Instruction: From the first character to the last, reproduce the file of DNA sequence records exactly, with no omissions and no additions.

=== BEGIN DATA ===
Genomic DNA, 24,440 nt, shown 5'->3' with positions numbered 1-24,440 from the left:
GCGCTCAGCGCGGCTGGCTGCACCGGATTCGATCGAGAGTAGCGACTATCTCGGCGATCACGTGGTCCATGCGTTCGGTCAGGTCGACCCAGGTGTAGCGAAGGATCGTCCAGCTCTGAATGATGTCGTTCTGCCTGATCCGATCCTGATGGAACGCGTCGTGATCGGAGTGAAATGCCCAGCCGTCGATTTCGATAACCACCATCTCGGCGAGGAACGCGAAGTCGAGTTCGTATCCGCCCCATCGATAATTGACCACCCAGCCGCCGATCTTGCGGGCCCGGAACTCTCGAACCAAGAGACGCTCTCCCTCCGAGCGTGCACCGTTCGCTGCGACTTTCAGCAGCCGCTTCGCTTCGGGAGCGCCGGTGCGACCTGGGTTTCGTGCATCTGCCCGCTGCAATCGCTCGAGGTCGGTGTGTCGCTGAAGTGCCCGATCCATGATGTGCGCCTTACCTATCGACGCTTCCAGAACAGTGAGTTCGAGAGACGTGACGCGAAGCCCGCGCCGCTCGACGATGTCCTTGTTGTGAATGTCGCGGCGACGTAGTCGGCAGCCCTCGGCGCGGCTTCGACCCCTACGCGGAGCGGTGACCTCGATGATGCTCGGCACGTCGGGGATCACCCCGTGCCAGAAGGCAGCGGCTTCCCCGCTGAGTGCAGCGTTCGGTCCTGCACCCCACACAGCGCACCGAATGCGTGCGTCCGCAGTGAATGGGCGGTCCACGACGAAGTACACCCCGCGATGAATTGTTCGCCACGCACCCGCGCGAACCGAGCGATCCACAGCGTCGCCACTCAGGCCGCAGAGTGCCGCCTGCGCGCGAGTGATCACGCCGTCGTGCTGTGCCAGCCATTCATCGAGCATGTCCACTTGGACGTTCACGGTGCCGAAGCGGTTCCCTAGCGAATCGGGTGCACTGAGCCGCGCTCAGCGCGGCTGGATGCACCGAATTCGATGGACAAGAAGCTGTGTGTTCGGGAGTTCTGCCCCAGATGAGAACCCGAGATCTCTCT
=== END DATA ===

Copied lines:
Genomic DNA, 24,440 nt, shown 5'->3' with positions numbered 1-24,440 from the left:
GCGCTCAGCGCGGCTGGCTGCACCGGATTCGATCGAGAGTAGCGACTATCTCGGCGATCACGTGGTCCATGCGTTCGGTCAGGTCGACCCAGGTGTAGCGAAGGATCGTCCAGCTCTGAATGATGTCGTTCTGCCTGATCCGATCCTGATGGAACGCGTCGTGATCGGAGTGAAATGCCCAGCCGTCGATTTCGATAACCACCATCTCGGCGAGGAACGCGAAGTCGAGTTCGTATCCGCCCCATCGATAATTGACCACCCAGCCGCCGATCTTGCGGGCCCGGAACTCTCGAACCAAGAGACGCTCTCCCTCCGAGCGTGCACCGTTCGCTGCGACTTTCAGCAGCCGCTTCGCTTCGGGAGCGCCGGTGCGACCTGGGTTTCGTGCATCTGCCCGCTGCAATCGCTCGAGGTCGGTGTGTCGCTGAAGTGCCCGATCCATGATGTGCGCCTTACCTATCGACGCTTCCAGAACAGTGAGTTCGAGAGACGTGACGCGAAGCCCGCGCCGCTCGACGATGTCCTTGTTGTGAATGTCGCGGCGACGTAGTCGGCAGCCCTCGGCGCGGCTTCGACCCCTACGCGGAGCGGTGACCTCGATGATGCTCGGCACGTCGGGGATCACCCCGTGCCAGAAGGCAGCGGCTTCCCCGCTGAGTGCAGCGTTCGGTCCTGCACCCCACACAGCGCACCGAATGCGTGCGTCCGCAGTGAATGGGCGGTCCACGACGAAGTACACCCCGCGATGAATTGTTCGCCACGCACCCGCGCGAACCGAGCGATCCACAGCGTCGCCACTCAGGCCGCAGAGTGCCGCCTGCGCGCGAGTGATCACGCCGTCGTGCTGTGCCAGCCATTCATCGAGCATGTCCACTTGGACGTTCACGGTGCCGAAGCGGTTCCCTAGCGAATCGGGTGCACTGAGCCGCGCTCAGCGCGGCTGGATGCACCGAATTCGATGGACAAGAAGCTGTGTGTTCGGGAGTTCTGCCCCAGATGAGAACCCGAGATCTCTCT